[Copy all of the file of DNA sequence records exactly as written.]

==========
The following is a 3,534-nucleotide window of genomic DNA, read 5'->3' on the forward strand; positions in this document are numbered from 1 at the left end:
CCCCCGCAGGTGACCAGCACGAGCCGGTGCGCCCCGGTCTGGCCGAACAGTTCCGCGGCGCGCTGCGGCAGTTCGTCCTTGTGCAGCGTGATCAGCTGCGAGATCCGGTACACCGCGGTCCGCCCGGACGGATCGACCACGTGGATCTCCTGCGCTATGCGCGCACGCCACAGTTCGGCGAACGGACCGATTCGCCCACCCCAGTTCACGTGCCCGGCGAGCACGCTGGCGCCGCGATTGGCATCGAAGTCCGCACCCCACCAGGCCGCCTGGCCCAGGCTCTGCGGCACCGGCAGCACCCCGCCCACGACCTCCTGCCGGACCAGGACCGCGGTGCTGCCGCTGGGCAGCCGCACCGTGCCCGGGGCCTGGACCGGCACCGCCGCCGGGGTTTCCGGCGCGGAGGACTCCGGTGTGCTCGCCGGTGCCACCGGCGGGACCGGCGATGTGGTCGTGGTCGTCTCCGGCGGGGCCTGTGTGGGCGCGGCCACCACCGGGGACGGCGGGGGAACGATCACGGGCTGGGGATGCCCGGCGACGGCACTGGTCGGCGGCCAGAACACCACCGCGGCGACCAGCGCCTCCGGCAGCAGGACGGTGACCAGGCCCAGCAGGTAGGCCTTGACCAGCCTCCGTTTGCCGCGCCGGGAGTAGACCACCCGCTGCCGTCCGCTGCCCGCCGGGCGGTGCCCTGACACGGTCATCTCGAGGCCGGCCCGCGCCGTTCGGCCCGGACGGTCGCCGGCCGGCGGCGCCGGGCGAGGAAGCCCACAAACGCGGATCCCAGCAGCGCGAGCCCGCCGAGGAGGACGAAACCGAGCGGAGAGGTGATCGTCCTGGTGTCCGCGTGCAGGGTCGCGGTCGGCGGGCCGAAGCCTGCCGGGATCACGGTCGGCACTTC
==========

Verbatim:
The following is a 3,534-nucleotide window of genomic DNA, read 5'->3' on the forward strand; positions in this document are numbered from 1 at the left end:
CCCCCGCAGGTGACCAGCACGAGCCGGTGCGCCCCGGTCTGGCCGAACAGTTCCGCGGCGCGCTGCGGCAGTTCGTCCTTGTGCAGCGTGATCAGCTGCGAGATCCGGTACACCGCGGTCCGCCCGGACGGATCGACCACGTGGATCTCCTGCGCTATGCGCGCACGCCACAGTTCGGCGAACGGACCGATTCGCCCACCCCAGTTCACGTGCCCGGCGAGCACGCTGGCGCCGCGATTGGCATCGAAGTCCGCACCCCACCAGGCCGCCTGGCCCAGGCTCTGCGGCACCGGCAGCACCCCGCCCACGACCTCCTGCCGGACCAGGACCGCGGTGCTGCCGCTGGGCAGCCGCACCGTGCCCGGGGCCTGGACCGGCACCGCCGCCGGGGTTTCCGGCGCGGAGGACTCCGGTGTGCTCGCCGGTGCCACCGGCGGGACCGGCGATGTGGTCGTGGTCGTCTCCGGCGGGGCCTGTGTGGGCGCGGCCACCACCGGGGACGGCGGGGGAACGATCACGGGCTGGGGATGCCCGGCGACGGCACTGGTCGGCGGCCAGAACACCACCGCGGCGACCAGCGCCTCCGGCAGCAGGACGGTGACCAGGCCCAGCAGGTAGGCCTTGACCAGCCTCCGTTTGCCGCGCCGGGAGTAGACCACCCGCTGCCGTCCGCTGCCCGCCGGGCGGTGCCCTGACACGGTCATCTCGAGGCCGGCCCGCGCCGTTCGGCCCGGACGGTCGCCGGCCGGCGGCGCCGGGCGAGGAAGCCCACAAACGCGGATCCCAGCAGCGCGAGCCCGCCGAGGAGGACGAAACCGAGCGGAGAGGTGATCGTCCTGGTGTCCGCGTGCAGGGTCGCGGTCGGCGGGCCGAAGCCTGCCGGGATCACGGTCGGCACTTC